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Deconstruction Review of Fringe, Episode 17 Season 3, Stowaway

Posted by Karl Withakay on March 18, 2011

A Blue Episode

As always, an episode synopsis will eventually be found over at Scott’s Polite Dissent

Soul Rape/ The Long Dark Tea Time of the Soul

I hope I’m not the only one who considers that what William Bell did to Olivia without her consent constitutes an immoral assault against Olivia.  He slipped her the soul magnets into her tea without her consent, which constitutes an assault by itself.  The purpose of the magnets was to facilitate the seizure of her body and suppression of her consciousness against her will, another assault, both legally and morally.

I proclaim “Bellivia”

…as the name for Bell possessed Olivia

Why the Funny Voice?

I guess I have to accept that the funny voice was so we could tell when it was Bellivia and not Olivia, because I can’t really think of any other good reason for Olivia’s body to talk with a funny voice when Bell is controlling it.

I Proclaim “Nerdly”

First, let me just say, I have street cred here, so I can get away with calling someone a nerd.  I’m going with the name Nerdly (or NerdLee or Nerd Lee if you prefer) for our universe’s version of Agent Lincoln Lee with the thick, black framed glasses and conservative clothes & haircut.

Location, Location, Location

I’ve probably asked this before, but why hasn’t Walter moved his lab to Massive Dynamic where they have many more resources available, or at least decked his lab out a little more now that he’s the owner of a multi-billion dollar corporation?

Physics 102 (Literally 2nd Semester Physics, After Motion and Kinematics)

Walter:

“In performing the tests, we noticed something odd in the molecules of Miss Gray’s body.  They didn’t want to come apart.  They were held together by an unusually strong electromagnetic bond.”

Lee:

“I’m Confused.  You’re saying her body is held together by magnetism?”

Bellivia:

“Well, we’re all held together by magnetism.  Our molecules are like theses hematite rocks.  Magnetism is what keeps us from flying apart.  It’s what keeps us solid.”

Walter:

“In Miss Gray’s case. The attraction was almost unbreakable.  Uh, it’s a miracle she left behind any blood at all.”

Ok, let’s set things straight here.  Magnetism and electromagnetism are not the same thing.   Magnetism is property of materials that respond at an atomic or subatomic level to an applied magnetic field.  Electromagnetism is one of the four fundamental interactions or forces in nature.  Electromagnetism is responsible for molecular bonds, not magnetism.  Out molecules are not held together like ferromagnetic hematite stones.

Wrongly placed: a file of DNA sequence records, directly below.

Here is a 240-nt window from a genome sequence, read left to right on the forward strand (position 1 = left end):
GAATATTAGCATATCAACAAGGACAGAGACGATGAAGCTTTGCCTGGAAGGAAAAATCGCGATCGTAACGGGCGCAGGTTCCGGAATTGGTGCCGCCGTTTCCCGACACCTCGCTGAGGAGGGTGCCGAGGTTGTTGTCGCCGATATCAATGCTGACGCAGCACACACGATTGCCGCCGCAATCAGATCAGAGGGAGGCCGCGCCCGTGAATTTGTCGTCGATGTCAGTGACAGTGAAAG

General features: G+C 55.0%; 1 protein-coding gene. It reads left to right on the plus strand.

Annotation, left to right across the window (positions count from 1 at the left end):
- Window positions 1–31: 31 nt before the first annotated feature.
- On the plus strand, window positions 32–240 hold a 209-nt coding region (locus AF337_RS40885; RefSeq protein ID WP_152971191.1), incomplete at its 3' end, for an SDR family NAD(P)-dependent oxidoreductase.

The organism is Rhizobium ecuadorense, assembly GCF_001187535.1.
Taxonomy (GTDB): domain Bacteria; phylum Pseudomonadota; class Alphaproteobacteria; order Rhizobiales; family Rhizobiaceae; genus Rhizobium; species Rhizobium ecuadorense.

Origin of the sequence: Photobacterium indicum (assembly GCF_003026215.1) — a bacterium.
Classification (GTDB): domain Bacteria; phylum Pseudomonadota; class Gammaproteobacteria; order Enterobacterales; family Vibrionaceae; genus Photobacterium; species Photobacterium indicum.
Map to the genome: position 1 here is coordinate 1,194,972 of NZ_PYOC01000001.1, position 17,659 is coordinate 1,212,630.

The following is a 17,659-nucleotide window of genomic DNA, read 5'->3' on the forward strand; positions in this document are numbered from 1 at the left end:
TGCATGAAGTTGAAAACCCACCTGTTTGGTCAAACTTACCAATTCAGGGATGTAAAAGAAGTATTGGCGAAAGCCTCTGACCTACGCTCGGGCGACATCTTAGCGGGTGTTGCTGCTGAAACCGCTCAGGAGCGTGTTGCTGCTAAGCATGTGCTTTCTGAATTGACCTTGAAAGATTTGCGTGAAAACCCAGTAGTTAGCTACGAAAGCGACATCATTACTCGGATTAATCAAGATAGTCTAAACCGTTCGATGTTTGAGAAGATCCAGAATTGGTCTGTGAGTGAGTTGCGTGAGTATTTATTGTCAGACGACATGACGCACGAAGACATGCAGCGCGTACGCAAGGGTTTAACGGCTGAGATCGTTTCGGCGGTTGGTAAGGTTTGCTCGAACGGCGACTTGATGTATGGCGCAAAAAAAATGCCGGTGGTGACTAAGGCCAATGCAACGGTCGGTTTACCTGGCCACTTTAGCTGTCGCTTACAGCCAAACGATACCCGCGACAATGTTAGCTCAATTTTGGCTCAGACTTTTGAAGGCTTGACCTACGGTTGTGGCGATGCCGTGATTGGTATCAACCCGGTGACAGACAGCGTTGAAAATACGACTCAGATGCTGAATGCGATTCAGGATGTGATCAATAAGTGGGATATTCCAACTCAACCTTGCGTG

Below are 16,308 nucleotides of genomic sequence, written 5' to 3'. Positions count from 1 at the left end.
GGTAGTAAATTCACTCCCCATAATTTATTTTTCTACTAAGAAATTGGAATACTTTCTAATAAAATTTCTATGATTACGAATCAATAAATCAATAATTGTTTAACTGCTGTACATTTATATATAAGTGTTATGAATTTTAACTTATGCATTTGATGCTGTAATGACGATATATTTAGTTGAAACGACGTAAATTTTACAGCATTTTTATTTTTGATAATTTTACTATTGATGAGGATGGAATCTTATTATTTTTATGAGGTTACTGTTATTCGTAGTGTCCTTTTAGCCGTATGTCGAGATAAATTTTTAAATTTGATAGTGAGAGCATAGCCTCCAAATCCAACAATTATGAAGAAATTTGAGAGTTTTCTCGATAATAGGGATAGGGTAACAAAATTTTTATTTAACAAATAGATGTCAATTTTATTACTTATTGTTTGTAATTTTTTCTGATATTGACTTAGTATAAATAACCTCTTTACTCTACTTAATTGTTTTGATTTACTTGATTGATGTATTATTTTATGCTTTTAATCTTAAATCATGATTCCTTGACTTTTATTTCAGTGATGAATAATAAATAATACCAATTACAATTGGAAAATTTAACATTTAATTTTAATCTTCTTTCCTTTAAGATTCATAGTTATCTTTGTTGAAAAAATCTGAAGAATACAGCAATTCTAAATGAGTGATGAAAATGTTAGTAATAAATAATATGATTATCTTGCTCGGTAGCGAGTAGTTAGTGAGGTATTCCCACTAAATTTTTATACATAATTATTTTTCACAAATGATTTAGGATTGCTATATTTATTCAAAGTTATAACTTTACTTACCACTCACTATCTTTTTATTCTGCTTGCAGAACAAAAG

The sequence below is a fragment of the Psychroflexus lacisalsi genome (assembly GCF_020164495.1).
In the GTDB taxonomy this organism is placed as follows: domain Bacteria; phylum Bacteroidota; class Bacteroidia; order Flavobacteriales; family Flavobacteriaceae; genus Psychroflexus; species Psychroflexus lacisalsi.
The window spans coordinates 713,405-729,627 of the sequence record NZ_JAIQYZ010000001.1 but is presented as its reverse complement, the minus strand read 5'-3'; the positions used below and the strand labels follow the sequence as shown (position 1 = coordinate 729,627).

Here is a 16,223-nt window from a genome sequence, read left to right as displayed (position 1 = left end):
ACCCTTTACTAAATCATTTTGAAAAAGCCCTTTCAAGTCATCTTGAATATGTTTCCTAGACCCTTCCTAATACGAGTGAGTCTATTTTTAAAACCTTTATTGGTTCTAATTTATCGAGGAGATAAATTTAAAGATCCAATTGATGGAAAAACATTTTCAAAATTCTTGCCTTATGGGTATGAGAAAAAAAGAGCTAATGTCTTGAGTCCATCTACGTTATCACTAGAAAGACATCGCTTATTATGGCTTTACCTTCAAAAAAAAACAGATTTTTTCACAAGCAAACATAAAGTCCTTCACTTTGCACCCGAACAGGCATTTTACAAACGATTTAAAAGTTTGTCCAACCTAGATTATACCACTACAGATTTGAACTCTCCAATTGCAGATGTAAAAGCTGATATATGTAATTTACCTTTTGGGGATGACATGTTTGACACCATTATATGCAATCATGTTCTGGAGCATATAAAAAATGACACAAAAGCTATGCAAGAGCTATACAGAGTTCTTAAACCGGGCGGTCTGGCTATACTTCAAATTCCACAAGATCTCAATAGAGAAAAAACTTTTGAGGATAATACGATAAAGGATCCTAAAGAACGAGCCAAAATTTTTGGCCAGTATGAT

Stronger Molecular Bonds = Dead

If Dana Gray’s molecules had unusually strong molecular bonds, her molecules would have a very hard time undergoing chemical reactions.  Chemical reactions are all about the breaking and forming of molecular bonds.  If the bonds of Dana’s molecules were so strong that they are nearly impossible to break, they wouldn’t’ be able to undergo the chemical reactions necessary to support life, and she’d be dead.  Consider the following in support of the notion that even minor changes to chemical properties can be detrimental to life:  While we generally state that different isotopes of the same element have identical chemical properties, this is not 100% accurate.  For all practical purposes, most isotopes of the same elements have indistinguishable chemical properties, but in rare instances, there is a detectable difference.  One such instance is with Deuterium, an isotope of hydrogen.  Normal hydrogen has no neutrons in its nucleus, but deuterium has one neutron in its nucleus.  The chemical properties of deuterium are very close to those of regular hydrogen, but they are not 100% identical.  The properties are different enough, that water with at least one atom of deuterium (heavy water) is slightly different from regular water.  If as little of 25% of the water in the human body is replaced with heavy water, heath problems such as sterility occur. At 50% concentration death occurs, due to inhibited cell division due to the altered bond energy in the deuterium-oxygen bond.